The lights went out

1 October 2003

The US and Canadian governments have established a joint task force to investigate the causes of the power failure. The task force is headed by US energy secretary Spencer Abraham and Canada's minister of natural resources Herb Dhaliwal, and the task force is supported by the Federal Energy Regulatory Commission (FERC), the Nuclear Regulatory Commission (NRC), and the North American Electric Reliability Council (NERC).

The task force reported on 12 September, presenting a timeline of events on transmission facilities of 230kV and greater and at large power plants. The task force has not yet reported on the linkages between these events or why the blackout happened. Determining these is the current focus of the task force, which will require intensive analysis of thousands of transmission line events that occurred on the 138kV grid system and on lower voltage lines over the several hours before and during the grid's collapse, and the hundreds of events related to power plant interactions with the grid.

The analysis is based on event times derived from the "time stamp" that accompanied each data record, and recorded to the nearest second. A source of inaccuracy that is still to be reconciled, which will mainly be by cross-checking, stems from the fact that the time stamps from different areas are not necessarily synchronised.

Although the cause of the blackout and the reason for the cascade effect has not been identified, the starting point appears to have been the northeast Ohio power grid, owned by FirstEnergy. An initial NERC assessment focused on three power lines near Cleveland, Ohio. Unexplained voltage swings knocked out a generator at Eastlake plant. This was followed by a high-voltage power line tripping. A third power line, heated by the extra load it was carrying from the two previous failures, drooped into a tree and shorted. The intra-grid system allowed the blackout to feed into neighbouring Michigan, and from there up into Canada and back down into New York.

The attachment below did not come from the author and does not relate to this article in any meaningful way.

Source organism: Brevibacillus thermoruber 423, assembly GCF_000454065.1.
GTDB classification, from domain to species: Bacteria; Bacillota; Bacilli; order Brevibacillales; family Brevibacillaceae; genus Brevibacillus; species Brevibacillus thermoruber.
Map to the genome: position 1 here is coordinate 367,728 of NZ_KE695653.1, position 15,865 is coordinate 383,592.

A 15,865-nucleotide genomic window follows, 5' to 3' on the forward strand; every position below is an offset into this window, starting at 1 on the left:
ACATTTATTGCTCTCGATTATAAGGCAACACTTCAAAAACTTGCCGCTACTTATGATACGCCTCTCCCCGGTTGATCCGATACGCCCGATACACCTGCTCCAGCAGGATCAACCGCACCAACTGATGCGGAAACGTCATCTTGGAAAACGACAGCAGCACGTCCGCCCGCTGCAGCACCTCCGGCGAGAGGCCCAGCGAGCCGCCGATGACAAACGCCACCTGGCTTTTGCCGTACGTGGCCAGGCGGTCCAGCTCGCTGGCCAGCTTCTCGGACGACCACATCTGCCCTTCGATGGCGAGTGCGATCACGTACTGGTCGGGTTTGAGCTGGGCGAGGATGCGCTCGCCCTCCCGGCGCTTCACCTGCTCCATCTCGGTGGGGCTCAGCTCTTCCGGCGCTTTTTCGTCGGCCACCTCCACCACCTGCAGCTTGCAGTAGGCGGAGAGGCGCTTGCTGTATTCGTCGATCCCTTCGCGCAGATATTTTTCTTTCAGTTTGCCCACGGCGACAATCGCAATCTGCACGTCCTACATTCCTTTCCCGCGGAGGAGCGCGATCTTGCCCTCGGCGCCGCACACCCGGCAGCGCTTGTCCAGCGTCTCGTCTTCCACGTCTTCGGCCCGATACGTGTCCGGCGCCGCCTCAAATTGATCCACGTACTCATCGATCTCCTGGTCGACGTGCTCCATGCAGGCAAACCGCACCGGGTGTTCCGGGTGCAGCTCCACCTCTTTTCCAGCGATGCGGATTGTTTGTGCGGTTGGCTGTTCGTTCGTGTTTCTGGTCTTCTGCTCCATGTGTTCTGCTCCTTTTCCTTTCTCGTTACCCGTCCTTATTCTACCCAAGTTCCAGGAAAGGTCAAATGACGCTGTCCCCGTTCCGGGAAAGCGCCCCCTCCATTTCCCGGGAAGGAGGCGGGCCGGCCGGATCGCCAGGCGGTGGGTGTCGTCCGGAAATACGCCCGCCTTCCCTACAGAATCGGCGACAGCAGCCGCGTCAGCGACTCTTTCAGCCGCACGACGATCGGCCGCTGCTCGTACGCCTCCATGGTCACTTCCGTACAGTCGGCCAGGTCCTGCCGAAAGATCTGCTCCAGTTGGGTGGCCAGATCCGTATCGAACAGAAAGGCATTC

The multiple failures, which allowed the blackout to spread as far as it did, an ageing transmission infrastructure and chronic underfunding of the transmission system have been highlighted as contributory factors in the spreading of the blackout. According to the Electric Power Research Institute (EPRI), only $2.6 billion was invested in transmission in 2002, compared to $5.5 billion in 1997. Other sources have placed last year's transmission investment levels at just $800 million. The article on page 46 of this issue summarises EPRI's recent report on the Electricity Sector Framework for the Future.

The problem is exacerbated by the fact that while electricity demand grew by about 35% between 1988 and 1998, transmission capacity rose by just 17%. Between 1999 and 2009, electricity demand is expected to grow by 20%, with a forecasted capacity growth of just 4%.

Back in March 2003, FirstEnergy and American Electric Power had warned Ohio regulators that the spaghetti-like system of the US-Canadian grid would not be able to cope with sudden changes in electricity flows, regional power transfers, unexpected demands and extreme weather. The blackout took place during the summer heatwave, when the use of air conditioning pushes the system to the limit.

For example, New York faces annual warnings of blackouts during the peak of the summer heatwave.

The blackout came as the US Congress was in the middle of its first major rewrite of energy policy in a decade, part of which includes provisions requiring utilities' systems to meet federal reliability standards. It is expected that consumers will bear the brunt of the recommended costs of updating the US power grid, estimated at about $50 billion. NERC president Michael Gent had warned Congress two years ago that $56 billion was needed to upgrade the larger electricity grids, but only $35 billion had been assigned for that purpose at the time of the blackout.



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